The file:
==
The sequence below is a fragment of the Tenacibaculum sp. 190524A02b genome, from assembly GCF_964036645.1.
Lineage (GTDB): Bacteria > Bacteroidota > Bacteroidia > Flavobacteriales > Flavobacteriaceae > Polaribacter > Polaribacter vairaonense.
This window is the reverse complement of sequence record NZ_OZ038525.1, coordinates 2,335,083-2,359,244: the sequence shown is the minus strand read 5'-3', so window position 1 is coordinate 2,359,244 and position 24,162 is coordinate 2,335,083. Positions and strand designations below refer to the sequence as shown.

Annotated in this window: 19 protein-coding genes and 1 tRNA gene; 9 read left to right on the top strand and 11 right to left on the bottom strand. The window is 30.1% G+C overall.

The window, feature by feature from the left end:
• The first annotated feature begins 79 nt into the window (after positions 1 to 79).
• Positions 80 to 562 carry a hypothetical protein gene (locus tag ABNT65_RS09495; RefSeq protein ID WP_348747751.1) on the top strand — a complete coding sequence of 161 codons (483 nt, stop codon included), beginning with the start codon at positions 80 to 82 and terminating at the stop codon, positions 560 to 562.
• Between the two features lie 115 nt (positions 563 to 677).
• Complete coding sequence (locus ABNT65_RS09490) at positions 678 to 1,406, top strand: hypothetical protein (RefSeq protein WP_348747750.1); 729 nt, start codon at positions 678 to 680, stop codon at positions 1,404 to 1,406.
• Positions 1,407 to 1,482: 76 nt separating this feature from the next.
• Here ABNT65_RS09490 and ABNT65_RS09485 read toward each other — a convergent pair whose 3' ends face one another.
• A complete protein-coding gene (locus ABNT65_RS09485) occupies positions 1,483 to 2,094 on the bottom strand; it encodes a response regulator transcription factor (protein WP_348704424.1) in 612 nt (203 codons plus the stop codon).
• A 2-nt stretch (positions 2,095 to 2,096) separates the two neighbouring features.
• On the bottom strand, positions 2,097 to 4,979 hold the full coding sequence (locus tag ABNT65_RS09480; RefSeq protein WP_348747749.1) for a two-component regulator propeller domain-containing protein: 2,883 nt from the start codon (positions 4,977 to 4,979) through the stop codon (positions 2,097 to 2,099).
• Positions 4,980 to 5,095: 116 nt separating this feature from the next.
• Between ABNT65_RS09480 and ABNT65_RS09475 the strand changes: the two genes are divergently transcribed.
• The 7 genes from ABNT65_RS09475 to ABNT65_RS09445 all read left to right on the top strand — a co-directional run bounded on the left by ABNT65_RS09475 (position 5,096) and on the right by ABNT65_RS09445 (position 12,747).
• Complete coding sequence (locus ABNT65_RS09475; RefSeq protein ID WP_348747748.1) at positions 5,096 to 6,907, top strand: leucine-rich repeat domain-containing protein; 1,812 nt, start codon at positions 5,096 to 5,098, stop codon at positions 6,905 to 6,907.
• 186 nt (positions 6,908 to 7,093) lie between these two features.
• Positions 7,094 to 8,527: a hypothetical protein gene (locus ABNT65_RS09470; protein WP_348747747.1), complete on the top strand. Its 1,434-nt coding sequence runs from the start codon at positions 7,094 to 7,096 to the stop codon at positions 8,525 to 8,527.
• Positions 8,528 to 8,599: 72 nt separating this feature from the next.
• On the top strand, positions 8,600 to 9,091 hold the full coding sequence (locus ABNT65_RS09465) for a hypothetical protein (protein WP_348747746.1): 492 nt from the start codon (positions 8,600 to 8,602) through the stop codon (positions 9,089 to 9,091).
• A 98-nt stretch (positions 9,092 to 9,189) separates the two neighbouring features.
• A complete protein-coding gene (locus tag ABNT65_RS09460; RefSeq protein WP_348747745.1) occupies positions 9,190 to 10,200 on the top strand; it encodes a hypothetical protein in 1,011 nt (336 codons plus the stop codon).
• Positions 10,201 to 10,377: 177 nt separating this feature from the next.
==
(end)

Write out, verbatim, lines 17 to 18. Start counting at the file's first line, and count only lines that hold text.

• The 7 genes from ABNT65_RS09475 to ABNT65_RS09445 all read left to right on the top strand — a co-directional run bounded on the left by ABNT65_RS09475 (position 5,096) and on the right by ABNT65_RS09445 (position 12,747).
• Complete coding sequence (locus ABNT65_RS09475; RefSeq protein ID WP_348747748.1) at positions 5,096 to 6,907, top strand: leucine-rich repeat domain-containing protein; 1,812 nt, start codon at positions 5,096 to 5,098, stop codon at positions 6,905 to 6,907.